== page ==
Wrong. We can’t turn into Texas — we became that awful place years ago. The gerrymandering disaster is full upon us. A panel of local school children — forget respected judges — would do a better job of drawing voting districts than the rotted-out legislature, which lives to assure that each and every Democratic and Republican hack is guaranteed their win at election time.
If I knew of a car bumper big enough to handle it, I would manufacture a bumper sticker quoting the most chilling thing ever said about our non-democracy in California. As one wag put it a few years ago: “Voters no longer pick their candidate. Now, candidates pick their voters.”
Bill Mundel, the businessman who championed Prop. 77 and raised a great deal of money trying to see it approved, was commiserating with me one day in the green room at KNBC-4 TV in Los Angeles, because so few voters had a clue what was going on.
“They don’t know computers are being used to herd them into these voting districts to ensure the outcome in November,” Mundel said. “They don’t know because we can’t get the media to explain it.”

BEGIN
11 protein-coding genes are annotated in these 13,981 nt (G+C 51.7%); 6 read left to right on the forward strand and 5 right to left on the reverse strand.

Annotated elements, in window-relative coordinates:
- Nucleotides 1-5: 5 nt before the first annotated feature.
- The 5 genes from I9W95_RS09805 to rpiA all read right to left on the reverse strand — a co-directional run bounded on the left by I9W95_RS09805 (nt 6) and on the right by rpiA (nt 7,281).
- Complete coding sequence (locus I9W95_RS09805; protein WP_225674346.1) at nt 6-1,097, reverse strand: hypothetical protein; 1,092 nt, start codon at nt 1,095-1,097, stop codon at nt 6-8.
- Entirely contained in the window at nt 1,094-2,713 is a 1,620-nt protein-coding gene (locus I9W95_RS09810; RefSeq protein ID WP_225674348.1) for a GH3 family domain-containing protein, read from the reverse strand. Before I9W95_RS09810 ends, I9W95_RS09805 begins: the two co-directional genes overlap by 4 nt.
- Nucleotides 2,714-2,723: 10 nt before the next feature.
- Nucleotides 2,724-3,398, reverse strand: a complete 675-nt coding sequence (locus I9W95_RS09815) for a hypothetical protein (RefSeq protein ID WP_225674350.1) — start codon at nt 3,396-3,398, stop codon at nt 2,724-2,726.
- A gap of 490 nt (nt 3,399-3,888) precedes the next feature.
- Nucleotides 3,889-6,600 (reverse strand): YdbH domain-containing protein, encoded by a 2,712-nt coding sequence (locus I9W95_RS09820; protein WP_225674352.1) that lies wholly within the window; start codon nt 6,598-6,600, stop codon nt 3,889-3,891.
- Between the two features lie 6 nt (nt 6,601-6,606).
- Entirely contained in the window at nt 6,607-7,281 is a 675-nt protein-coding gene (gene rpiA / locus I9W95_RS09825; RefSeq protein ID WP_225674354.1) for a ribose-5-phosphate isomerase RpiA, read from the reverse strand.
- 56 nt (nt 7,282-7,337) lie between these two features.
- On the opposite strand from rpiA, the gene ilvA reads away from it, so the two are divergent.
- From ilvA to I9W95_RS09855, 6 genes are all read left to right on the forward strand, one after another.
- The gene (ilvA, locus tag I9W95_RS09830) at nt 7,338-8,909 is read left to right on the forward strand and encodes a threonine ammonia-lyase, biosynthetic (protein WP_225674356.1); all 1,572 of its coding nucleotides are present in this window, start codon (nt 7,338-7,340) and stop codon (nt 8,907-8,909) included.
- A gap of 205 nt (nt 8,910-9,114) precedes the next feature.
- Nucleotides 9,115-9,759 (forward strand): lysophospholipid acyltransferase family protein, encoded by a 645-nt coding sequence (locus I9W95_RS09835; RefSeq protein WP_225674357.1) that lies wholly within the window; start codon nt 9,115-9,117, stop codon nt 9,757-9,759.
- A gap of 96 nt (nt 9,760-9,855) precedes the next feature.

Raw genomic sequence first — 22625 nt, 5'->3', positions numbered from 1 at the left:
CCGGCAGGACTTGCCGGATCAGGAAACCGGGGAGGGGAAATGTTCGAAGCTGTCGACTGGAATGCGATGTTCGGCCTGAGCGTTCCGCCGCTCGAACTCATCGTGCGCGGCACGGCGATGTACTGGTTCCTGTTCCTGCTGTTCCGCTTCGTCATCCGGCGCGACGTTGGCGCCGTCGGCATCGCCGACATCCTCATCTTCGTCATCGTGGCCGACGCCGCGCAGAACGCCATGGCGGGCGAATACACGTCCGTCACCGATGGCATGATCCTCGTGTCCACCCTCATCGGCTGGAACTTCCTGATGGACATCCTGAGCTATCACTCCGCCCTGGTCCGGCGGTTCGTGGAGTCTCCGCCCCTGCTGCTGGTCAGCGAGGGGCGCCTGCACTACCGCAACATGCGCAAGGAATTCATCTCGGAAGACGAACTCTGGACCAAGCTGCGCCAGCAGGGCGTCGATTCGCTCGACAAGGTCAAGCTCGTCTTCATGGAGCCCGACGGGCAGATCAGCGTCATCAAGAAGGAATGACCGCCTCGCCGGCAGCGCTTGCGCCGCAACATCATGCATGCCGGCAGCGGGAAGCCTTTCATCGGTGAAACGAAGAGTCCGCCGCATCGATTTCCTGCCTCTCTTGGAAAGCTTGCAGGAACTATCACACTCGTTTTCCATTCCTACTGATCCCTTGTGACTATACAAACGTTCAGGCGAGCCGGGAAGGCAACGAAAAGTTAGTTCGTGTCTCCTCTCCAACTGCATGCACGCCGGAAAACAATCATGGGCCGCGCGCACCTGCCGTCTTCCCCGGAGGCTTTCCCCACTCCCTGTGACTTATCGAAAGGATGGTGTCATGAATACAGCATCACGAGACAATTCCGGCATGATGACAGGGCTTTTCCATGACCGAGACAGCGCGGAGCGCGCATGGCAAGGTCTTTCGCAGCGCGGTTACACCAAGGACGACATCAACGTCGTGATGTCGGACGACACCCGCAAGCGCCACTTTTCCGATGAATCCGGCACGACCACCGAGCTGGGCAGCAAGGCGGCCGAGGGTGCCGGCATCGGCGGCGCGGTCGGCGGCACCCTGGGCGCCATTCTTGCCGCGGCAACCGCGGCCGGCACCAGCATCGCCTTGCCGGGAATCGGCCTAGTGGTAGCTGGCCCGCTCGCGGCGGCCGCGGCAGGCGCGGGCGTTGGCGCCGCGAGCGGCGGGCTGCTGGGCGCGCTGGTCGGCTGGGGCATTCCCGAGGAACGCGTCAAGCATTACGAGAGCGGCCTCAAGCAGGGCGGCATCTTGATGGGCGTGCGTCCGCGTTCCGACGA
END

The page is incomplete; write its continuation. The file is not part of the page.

It’s true that the media fell on its face during this election, failing to explain the most basic elements of Prop. 77 to the public. I’ll leave it to historians to say whether the California political journalist is a particularly dumb species of human, or perhaps is simply biased — as most reporters were, and are, in opposing term limits.
But even if the Democratic Party of California (not rational Dem voters, but their icky upper-party apparatus) continues to oppose change, and even if the media helps them, these throwback forces can’t hold off progress forever.
My friend Mickey Kaus, a respected journalist and serious brain who writes a popular blog on www.slate.com, noted online before California’s election returns rolled in, that he was backing Prop. 77 because the state has hit rock-bottom.